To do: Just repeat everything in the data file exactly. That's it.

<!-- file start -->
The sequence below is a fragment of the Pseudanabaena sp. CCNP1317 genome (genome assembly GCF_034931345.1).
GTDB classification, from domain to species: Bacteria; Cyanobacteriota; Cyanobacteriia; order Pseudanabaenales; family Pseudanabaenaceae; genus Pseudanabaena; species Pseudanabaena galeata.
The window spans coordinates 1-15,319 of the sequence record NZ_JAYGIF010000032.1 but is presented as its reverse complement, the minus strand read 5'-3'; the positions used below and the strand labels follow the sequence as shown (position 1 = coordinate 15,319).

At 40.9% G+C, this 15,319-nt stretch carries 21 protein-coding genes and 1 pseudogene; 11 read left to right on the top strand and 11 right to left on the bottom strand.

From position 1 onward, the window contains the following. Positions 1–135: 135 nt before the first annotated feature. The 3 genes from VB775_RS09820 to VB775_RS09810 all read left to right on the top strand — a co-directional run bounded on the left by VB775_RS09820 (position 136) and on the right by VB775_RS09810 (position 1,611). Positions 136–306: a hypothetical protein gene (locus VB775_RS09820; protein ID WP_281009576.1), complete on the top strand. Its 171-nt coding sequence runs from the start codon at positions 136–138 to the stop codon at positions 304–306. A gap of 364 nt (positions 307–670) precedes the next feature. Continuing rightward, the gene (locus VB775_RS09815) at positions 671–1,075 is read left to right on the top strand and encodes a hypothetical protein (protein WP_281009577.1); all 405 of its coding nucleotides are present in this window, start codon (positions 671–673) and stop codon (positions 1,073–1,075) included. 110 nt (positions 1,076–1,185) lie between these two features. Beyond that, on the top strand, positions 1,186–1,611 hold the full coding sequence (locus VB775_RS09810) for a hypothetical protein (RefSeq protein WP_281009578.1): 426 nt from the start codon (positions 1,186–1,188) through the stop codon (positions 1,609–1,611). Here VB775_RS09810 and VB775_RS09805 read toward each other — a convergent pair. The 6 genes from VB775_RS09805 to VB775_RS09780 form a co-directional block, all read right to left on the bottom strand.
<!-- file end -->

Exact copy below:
The sequence below is a fragment of the Pseudanabaena sp. CCNP1317 genome (genome assembly GCF_034931345.1).
GTDB classification, from domain to species: Bacteria; Cyanobacteriota; Cyanobacteriia; order Pseudanabaenales; family Pseudanabaenaceae; genus Pseudanabaena; species Pseudanabaena galeata.
The window spans coordinates 1-15,319 of the sequence record NZ_JAYGIF010000032.1 but is presented as its reverse complement, the minus strand read 5'-3'; the positions used below and the strand labels follow the sequence as shown (position 1 = coordinate 15,319).

At 40.9% G+C, this 15,319-nt stretch carries 21 protein-coding genes and 1 pseudogene; 11 read left to right on the top strand and 11 right to left on the bottom strand.

From position 1 onward, the window contains the following. Positions 1–135: 135 nt before the first annotated feature. The 3 genes from VB775_RS09820 to VB775_RS09810 all read left to right on the top strand — a co-directional run bounded on the left by VB775_RS09820 (position 136) and on the right by VB775_RS09810 (position 1,611). Positions 136–306: a hypothetical protein gene (locus VB775_RS09820; protein ID WP_281009576.1), complete on the top strand. Its 171-nt coding sequence runs from the start codon at positions 136–138 to the stop codon at positions 304–306. A gap of 364 nt (positions 307–670) precedes the next feature. Continuing rightward, the gene (locus VB775_RS09815) at positions 671–1,075 is read left to right on the top strand and encodes a hypothetical protein (protein WP_281009577.1); all 405 of its coding nucleotides are present in this window, start codon (positions 671–673) and stop codon (positions 1,073–1,075) included. 110 nt (positions 1,076–1,185) lie between these two features. Beyond that, on the top strand, positions 1,186–1,611 hold the full coding sequence (locus VB775_RS09810) for a hypothetical protein (RefSeq protein WP_281009578.1): 426 nt from the start codon (positions 1,186–1,188) through the stop codon (positions 1,609–1,611). Here VB775_RS09810 and VB775_RS09805 read toward each other — a convergent pair. The 6 genes from VB775_RS09805 to VB775_RS09780 form a co-directional block, all read right to left on the bottom strand.